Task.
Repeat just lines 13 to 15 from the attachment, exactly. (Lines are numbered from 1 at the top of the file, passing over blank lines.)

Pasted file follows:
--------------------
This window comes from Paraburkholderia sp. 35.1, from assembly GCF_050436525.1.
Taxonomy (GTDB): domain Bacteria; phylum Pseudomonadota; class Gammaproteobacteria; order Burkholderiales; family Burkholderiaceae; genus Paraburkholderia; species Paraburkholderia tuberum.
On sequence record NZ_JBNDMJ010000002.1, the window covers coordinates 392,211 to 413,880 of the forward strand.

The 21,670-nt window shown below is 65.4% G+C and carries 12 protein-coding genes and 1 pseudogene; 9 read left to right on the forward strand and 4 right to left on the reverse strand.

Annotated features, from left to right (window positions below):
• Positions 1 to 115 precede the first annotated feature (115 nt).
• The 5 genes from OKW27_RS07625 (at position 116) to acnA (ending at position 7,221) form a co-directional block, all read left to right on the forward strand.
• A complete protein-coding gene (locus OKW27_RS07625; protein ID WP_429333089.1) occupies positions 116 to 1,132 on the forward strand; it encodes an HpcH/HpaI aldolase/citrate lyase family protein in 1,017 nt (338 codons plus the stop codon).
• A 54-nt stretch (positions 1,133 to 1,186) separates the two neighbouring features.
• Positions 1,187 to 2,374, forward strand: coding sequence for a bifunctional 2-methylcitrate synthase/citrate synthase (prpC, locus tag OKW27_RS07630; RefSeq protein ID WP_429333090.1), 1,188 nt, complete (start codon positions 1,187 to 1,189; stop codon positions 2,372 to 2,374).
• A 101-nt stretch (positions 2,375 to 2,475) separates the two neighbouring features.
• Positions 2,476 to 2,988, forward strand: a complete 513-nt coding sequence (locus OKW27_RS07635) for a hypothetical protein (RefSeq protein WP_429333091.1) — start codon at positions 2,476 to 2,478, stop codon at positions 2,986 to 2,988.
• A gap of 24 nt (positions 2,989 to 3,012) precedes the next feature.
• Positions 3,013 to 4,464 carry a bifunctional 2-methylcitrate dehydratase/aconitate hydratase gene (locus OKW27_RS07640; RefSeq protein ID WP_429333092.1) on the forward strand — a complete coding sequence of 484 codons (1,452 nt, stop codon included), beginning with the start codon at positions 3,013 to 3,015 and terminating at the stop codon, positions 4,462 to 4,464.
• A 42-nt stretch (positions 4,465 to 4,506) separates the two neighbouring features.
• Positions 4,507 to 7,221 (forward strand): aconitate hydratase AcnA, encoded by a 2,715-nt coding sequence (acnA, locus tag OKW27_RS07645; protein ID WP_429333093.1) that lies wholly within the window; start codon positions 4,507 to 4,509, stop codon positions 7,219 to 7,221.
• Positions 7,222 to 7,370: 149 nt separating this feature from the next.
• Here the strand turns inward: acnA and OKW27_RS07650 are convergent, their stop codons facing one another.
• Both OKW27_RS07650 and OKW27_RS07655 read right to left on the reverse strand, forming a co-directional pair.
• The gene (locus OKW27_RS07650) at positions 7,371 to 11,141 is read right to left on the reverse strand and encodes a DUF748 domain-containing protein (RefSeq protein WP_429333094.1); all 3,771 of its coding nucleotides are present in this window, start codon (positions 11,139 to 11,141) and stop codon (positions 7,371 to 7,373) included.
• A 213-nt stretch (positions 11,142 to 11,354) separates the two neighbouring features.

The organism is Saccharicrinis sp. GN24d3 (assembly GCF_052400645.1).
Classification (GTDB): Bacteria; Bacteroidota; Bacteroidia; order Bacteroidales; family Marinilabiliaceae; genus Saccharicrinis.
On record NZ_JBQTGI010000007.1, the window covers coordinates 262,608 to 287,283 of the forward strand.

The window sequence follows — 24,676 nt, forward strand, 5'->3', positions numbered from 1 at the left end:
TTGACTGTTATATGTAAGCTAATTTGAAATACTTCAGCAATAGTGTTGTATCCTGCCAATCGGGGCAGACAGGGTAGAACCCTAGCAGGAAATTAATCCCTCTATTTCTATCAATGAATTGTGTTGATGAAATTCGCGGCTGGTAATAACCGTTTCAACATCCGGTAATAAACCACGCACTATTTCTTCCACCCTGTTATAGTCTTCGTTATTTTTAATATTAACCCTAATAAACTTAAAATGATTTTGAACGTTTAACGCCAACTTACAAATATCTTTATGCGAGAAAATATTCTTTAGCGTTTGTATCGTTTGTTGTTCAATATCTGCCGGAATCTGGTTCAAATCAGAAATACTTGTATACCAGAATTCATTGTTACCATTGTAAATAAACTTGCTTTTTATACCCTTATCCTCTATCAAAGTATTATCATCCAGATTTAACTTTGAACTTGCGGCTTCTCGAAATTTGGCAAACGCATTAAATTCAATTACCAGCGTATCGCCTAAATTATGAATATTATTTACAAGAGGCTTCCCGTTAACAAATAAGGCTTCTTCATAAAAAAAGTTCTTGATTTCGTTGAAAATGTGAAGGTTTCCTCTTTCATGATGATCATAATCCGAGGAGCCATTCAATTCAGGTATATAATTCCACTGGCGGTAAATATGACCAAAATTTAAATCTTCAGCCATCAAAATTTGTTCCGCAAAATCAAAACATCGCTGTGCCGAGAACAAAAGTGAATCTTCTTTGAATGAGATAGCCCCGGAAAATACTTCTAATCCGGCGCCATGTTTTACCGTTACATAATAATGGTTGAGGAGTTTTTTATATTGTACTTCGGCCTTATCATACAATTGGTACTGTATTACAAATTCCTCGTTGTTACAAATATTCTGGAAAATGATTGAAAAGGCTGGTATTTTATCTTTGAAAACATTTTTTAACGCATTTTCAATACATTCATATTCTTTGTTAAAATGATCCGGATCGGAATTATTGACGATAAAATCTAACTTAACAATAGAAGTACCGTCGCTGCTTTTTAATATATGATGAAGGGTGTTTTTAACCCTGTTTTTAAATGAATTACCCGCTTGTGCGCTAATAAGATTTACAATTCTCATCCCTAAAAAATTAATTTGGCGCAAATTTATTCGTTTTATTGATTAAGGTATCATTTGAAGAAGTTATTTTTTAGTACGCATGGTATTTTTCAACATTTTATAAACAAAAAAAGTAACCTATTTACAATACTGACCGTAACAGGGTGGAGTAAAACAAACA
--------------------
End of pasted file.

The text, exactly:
• A gap of 24 nt (positions 2,989 to 3,012) precedes the next feature.
• Positions 3,013 to 4,464 carry a bifunctional 2-methylcitrate dehydratase/aconitate hydratase gene (locus OKW27_RS07640; RefSeq protein ID WP_429333092.1) on the forward strand — a complete coding sequence of 484 codons (1,452 nt, stop codon included), beginning with the start codon at positions 3,013 to 3,015 and terminating at the stop codon, positions 4,462 to 4,464.
• A 42-nt stretch (positions 4,465 to 4,506) separates the two neighbouring features.